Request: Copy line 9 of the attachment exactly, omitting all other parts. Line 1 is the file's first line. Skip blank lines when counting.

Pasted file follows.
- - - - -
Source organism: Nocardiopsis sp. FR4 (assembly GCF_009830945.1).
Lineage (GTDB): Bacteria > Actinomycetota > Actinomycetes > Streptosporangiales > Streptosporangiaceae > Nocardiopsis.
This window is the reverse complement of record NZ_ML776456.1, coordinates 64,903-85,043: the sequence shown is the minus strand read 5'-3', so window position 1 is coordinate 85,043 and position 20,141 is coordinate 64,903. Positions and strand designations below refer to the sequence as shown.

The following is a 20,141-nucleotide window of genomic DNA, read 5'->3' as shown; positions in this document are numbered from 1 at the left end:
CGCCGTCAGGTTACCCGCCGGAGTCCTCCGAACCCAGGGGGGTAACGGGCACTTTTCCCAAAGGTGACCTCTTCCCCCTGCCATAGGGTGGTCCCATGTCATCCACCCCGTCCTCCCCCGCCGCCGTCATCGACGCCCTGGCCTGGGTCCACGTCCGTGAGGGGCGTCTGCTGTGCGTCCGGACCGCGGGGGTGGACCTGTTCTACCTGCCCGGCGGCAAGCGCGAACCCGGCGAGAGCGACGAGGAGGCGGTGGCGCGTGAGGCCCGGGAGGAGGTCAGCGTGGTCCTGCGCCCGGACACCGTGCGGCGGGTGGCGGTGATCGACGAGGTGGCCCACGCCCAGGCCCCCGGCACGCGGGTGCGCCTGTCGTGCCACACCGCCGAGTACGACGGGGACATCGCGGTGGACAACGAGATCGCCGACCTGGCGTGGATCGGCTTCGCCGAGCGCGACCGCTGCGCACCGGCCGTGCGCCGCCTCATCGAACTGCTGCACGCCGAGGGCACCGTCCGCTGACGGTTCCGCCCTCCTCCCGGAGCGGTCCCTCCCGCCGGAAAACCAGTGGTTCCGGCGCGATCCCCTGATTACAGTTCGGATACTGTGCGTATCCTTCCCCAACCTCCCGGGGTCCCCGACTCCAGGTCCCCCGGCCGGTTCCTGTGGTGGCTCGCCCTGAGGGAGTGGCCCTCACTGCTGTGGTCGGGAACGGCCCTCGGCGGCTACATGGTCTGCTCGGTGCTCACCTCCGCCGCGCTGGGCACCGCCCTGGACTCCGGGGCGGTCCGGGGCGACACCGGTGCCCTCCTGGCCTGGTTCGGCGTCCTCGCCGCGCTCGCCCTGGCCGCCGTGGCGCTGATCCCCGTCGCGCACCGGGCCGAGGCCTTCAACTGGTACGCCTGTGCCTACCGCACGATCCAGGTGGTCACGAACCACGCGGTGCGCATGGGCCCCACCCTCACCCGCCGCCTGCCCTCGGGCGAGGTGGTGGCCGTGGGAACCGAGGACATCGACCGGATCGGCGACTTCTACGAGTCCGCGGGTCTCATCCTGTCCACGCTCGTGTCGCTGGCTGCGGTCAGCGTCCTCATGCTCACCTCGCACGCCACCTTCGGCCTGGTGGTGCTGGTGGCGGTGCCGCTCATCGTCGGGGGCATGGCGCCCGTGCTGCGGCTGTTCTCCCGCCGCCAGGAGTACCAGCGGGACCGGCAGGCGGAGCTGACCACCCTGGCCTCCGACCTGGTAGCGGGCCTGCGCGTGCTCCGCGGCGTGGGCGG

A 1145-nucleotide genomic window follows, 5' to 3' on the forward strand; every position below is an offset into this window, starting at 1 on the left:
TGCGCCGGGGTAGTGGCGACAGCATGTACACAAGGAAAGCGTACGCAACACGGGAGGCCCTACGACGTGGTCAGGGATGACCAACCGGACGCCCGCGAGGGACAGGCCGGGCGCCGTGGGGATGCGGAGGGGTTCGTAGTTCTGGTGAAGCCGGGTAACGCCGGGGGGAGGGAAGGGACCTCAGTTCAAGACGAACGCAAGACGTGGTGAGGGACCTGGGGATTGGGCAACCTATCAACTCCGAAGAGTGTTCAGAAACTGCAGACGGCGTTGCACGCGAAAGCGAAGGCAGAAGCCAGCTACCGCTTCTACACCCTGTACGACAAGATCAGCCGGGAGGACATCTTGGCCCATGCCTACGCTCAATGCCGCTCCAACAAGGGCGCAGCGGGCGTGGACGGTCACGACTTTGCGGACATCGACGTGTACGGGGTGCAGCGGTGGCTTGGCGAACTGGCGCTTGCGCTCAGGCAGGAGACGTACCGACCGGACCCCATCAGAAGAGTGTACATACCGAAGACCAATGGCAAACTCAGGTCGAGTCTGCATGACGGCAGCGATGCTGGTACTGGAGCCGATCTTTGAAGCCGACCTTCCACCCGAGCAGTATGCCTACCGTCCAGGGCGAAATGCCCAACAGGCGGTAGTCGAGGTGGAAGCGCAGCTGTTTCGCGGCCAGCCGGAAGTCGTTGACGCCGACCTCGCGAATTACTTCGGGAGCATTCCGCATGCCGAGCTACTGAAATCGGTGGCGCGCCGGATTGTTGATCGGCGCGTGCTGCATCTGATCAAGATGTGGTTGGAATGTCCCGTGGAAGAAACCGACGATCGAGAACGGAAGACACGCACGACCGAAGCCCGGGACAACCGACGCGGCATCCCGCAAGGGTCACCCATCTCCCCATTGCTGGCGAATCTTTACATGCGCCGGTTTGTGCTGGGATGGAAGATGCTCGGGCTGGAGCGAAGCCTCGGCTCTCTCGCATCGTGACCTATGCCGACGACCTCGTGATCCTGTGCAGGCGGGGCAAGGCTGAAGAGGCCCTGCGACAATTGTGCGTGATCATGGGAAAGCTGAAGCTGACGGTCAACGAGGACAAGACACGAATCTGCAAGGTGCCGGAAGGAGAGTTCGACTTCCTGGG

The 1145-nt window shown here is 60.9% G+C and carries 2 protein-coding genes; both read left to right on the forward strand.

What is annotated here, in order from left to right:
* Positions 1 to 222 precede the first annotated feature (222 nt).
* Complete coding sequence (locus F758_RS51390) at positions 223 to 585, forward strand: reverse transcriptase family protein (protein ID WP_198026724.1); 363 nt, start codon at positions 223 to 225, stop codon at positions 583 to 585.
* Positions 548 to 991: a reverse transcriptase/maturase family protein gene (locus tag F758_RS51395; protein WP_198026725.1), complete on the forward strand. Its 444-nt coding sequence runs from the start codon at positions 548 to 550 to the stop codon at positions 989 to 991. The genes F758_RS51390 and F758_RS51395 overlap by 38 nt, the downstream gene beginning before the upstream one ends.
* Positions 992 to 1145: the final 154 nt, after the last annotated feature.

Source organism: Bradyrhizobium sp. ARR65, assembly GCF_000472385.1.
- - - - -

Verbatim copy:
What is annotated here, in order from left to right: